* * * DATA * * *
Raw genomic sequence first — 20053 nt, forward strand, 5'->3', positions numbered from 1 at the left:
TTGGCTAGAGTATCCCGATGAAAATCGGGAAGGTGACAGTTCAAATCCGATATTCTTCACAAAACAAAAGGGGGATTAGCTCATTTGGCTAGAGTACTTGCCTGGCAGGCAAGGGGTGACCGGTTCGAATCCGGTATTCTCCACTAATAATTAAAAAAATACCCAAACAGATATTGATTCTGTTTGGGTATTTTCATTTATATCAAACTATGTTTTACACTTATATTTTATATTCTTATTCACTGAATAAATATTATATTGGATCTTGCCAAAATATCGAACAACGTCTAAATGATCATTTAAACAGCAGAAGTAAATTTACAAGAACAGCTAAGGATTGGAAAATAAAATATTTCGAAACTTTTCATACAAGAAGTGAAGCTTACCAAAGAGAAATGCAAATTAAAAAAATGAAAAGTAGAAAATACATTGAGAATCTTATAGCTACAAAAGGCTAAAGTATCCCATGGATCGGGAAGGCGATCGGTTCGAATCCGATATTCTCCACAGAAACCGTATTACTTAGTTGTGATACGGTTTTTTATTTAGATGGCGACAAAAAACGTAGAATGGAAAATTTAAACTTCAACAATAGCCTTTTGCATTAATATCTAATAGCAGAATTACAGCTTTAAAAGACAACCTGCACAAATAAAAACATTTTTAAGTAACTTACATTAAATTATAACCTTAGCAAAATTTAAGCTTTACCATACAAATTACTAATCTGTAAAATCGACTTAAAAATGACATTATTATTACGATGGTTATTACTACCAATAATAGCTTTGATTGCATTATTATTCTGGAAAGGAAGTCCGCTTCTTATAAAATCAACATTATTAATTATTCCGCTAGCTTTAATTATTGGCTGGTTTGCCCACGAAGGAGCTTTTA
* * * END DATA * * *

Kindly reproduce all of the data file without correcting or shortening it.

Raw genomic sequence first — 20053 nt, forward strand, 5'->3', positions numbered from 1 at the left:
TTGGCTAGAGTATCCCGATGAAAATCGGGAAGGTGACAGTTCAAATCCGATATTCTTCACAAAACAAAAGGGGGATTAGCTCATTTGGCTAGAGTACTTGCCTGGCAGGCAAGGGGTGACCGGTTCGAATCCGGTATTCTCCACTAATAATTAAAAAAATACCCAAACAGATATTGATTCTGTTTGGGTATTTTCATTTATATCAAACTATGTTTTACACTTATATTTTATATTCTTATTCACTGAATAAATATTATATTGGATCTTGCCAAAATATCGAACAACGTCTAAATGATCATTTAAACAGCAGAAGTAAATTTACAAGAACAGCTAAGGATTGGAAAATAAAATATTTCGAAACTTTTCATACAAGAAGTGAAGCTTACCAAAGAGAAATGCAAATTAAAAAAATGAAAAGTAGAAAATACATTGAGAATCTTATAGCTACAAAAGGCTAAAGTATCCCATGGATCGGGAAGGCGATCGGTTCGAATCCGATATTCTCCACAGAAACCGTATTACTTAGTTGTGATACGGTTTTTTATTTAGATGGCGACAAAAAACGTAGAATGGAAAATTTAAACTTCAACAATAGCCTTTTGCATTAATATCTAATAGCAGAATTACAGCTTTAAAAGACAACCTGCACAAATAAAAACATTTTTAAGTAACTTACATTAAATTATAACCTTAGCAAAATTTAAGCTTTACCATACAAATTACTAATCTGTAAAATCGACTTAAAAATGACATTATTATTACGATGGTTATTACTACCAATAATAGCTTTGATTGCATTATTATTCTGGAAAGGAAGTCCGCTTCTTATAAAATCAACATTATTAATTATTCCGCTAGCTTTAATTATTGGCTGGTTTGCCCACGAAGGAGCTTTTA